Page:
New in Tableau Prep: Automatically identify data quality issues with Data Roles

Discover how these features save you time in getting your data ready for analysis.

Let’s face it, data often contains inaccuracies that you have to find and fix—and it would save a lot of time if your data preparation tool could find these data quality issues for you. We are excited to introduce Data Roles in the September release of Tableau Prep (2018.2.3). Tell Prep what your data values represent and it will automatically identify the values that don't match.

This release of Tableau Prep also includes user experience improvements like the ability to directly fix join clauses and get better feedback when you rename or group values. Plus, you can now connect to data in MongoDB.

Let’s see how these features save you time in getting your data ready for analysis.

Identify data quality issues by assigning Data Roles 

When you clean data, you often have to find inaccurate data values that represent real-world entities like country or airport names. This can be a tedious and error-prone process as you validate data values manually or bring in expected values from other data sources. Tableau Prep now recognizes a set of real-world entities including the eight geographic roles Tableau Desktop knows about, as well as email addresses and URLs.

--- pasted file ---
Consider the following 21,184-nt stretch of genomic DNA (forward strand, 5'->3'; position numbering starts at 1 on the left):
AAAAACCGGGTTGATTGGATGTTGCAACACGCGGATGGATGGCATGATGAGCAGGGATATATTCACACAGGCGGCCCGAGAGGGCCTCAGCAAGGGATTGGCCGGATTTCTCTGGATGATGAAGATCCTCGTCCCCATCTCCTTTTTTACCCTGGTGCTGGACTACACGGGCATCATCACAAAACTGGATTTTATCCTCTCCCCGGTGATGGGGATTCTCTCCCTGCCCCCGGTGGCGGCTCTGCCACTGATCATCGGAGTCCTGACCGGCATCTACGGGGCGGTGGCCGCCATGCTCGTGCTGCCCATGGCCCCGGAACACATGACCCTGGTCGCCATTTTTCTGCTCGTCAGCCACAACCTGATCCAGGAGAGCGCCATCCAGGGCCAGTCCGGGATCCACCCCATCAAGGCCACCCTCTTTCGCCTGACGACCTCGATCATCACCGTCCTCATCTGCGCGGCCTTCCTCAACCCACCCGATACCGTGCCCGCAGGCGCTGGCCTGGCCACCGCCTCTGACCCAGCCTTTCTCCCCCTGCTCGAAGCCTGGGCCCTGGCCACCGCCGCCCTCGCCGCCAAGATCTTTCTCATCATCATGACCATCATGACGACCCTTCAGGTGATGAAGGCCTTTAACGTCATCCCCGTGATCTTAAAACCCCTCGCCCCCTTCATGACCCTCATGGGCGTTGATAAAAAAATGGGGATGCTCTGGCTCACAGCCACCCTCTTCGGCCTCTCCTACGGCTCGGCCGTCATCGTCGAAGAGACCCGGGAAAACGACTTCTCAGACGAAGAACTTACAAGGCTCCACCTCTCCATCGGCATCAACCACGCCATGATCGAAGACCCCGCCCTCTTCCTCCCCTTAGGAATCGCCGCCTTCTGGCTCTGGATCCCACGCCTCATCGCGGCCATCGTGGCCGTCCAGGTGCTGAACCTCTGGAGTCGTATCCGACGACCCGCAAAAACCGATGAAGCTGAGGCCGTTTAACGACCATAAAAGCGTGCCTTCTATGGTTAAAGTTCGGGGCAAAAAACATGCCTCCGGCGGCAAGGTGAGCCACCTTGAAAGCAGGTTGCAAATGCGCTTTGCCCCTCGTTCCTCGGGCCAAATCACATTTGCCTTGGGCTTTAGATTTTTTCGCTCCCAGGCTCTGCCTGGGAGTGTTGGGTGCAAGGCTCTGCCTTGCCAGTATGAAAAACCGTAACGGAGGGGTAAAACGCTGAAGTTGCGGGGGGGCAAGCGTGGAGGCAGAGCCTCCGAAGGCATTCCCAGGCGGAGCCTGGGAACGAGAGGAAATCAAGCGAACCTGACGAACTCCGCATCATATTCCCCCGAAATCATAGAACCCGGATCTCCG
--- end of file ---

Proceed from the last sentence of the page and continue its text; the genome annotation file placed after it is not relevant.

Now you can set up the Data Role of a field to let Tableau Prep know what real-world entity the field represents. Tableau Prep uses this to validate the data values and automatically identify invalid values for you to clean your data. You can filter the field to focus on invalid values and fix them by renaming the values or filtering them out. Data roles help you set up expectations about a data field, so Prep can do the heavy-lifting of analyzing the data quality. We will continue to add roles in upcoming releases and would love your feedback in the forums.

Fix data mismatches directly in a join step

Finding mismatches in a join step is easy in Tableau Prep because they show up as red text. However, previously, you couldn’t directly fix these mismatches in the join step. Now, you can directly edit unexpected values in join clauses that are made up of single or multiple fields, to match them up as appropriate. This helps you stay in the flow of your task.